The market for digital payment “gateways” such Apple Pay and Android Pay will grow by more than $81 billion by 2024, according to research and advisory firm Technavio.
A key factor in this expected growth was the adoption of cloud computing technologies by payment service providers, the firm’s research indicated.
Increased adoption of cloud computing would have “a positive impact on the market and contribute to its growth significantly over the forecast period”, as providers respond to growing demand from clients.
The firm cited Visa’s 2018 acquisition of German software provider Payworks with the intention of offering “cloud-based solutions for in-store payment processing”.
“Factors such as the emergence of mobile wallets and the advent of big data management will have a significant impact on the growth of the payment gateways market value during the forecast period,” Technavio added.
The market was estimated to be worth $347 billion this year and would expand to more than $416 billion by 2024, the firm reported.
This represented annual growth of 4.5% a year between 2019 and 2024, Technavio’s report said. However, this growth could be affected by consolidation of providers or if some vendors exit the market, the firm said.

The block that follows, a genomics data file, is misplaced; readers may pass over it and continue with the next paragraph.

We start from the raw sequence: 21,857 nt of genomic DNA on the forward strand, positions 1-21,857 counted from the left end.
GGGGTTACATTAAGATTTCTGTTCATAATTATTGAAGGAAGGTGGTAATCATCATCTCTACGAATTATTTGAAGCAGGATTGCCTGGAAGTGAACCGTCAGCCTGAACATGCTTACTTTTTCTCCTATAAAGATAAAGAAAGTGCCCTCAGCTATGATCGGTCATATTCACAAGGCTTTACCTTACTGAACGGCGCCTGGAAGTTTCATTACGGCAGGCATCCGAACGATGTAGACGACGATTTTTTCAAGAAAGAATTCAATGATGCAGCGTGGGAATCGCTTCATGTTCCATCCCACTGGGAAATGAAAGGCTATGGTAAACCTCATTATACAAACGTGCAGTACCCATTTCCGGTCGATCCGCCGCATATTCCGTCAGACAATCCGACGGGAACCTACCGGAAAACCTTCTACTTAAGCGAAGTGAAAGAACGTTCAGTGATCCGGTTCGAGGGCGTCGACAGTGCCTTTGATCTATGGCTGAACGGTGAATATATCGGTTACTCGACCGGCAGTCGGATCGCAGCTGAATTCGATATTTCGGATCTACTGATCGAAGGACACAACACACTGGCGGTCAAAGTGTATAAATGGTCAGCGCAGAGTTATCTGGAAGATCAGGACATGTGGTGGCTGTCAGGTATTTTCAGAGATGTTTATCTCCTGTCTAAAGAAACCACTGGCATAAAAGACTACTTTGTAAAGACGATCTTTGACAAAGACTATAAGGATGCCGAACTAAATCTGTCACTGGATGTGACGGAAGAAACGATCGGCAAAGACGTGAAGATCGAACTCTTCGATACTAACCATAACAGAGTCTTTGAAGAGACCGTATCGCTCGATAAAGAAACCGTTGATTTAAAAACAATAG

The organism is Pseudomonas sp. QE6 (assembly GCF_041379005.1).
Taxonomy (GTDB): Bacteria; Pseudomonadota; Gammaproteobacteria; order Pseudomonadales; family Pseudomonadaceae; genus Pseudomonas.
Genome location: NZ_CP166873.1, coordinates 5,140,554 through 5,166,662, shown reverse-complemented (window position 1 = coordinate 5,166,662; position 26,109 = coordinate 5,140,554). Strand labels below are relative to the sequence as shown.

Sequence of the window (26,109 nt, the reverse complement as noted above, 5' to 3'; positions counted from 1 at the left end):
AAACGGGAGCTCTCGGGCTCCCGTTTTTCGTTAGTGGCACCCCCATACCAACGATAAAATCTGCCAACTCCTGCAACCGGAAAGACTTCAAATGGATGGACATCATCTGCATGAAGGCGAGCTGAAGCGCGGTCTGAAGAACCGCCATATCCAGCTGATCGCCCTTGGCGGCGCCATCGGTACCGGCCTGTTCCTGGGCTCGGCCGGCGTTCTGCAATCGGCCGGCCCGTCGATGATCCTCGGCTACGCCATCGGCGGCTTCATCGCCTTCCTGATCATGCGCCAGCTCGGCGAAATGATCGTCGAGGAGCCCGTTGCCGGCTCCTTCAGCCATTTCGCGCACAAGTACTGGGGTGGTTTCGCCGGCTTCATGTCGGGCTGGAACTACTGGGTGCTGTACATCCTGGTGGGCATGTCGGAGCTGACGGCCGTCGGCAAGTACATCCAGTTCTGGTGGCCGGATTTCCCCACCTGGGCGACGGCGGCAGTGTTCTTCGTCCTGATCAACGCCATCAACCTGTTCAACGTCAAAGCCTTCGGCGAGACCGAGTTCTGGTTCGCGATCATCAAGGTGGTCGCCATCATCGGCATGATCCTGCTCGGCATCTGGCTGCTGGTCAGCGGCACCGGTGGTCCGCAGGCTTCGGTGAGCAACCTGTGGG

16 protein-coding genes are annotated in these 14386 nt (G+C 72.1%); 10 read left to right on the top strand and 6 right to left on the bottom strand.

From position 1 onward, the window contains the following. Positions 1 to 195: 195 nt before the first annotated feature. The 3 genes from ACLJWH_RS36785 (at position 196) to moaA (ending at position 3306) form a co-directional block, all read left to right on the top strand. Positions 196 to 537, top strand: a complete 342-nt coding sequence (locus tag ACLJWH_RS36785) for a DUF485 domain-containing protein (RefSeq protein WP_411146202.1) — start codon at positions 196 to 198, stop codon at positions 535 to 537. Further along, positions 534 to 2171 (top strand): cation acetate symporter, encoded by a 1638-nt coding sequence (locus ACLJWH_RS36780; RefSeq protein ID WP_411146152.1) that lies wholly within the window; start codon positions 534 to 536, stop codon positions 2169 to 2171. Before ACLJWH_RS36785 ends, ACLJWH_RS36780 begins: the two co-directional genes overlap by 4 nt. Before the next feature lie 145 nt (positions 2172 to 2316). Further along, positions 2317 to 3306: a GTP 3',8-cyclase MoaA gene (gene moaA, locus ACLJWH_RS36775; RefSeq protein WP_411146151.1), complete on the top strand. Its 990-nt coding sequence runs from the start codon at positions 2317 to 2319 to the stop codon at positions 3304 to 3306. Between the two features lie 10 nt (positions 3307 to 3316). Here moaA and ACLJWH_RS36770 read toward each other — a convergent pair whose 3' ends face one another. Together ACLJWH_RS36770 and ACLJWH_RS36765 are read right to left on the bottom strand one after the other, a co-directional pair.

North America was forecast to experience the highest level of incremental growth of any region in the next few years, the firm reported, with an expected increase in integration of payment gateways in the online retail sector.
The COVID-19 crisis was likely to provide opportunities for such services to expand as the use of contactless point-of-sale technology grows, Technavio added.
This reflects other recent research that has shown a fall in the use of cash and an increase in the use of mobile wallets and contactless payments as a result of the COVID-19 pandemic.
The Business Research Company reported last month that global card and payments market was expected to grow to $999.3 billion by 2023.
The report said the pandemic was having “a major impact” on the use of credit and debit cards, as several governments and the World Health Organization had urged people to use contactless payments instead of cash to avoid infections.
James Pomeroy, global economist at HSBC, said in a blog post last week that the decline of cash was “good news for the global economy” as it would remove “frictions” involved in cash-based system.
Pomeroy said the advanced adoption of mobile payments in mainland China had been credited with helping to limit the spread of COVID-19. In countries where this was less advanced, concerns about spreading the virus could “accelerate the move in the same direction”, he added.
“We expect central bank digital currencies to become an even bigger part of the discussion once this period of uncertainty is behind us,” Pomeroy stated.
“Cash is unlikely to disappear for good completely, but in a world where human contact is minimised, demand for the alternative is rising – and we may not look back.”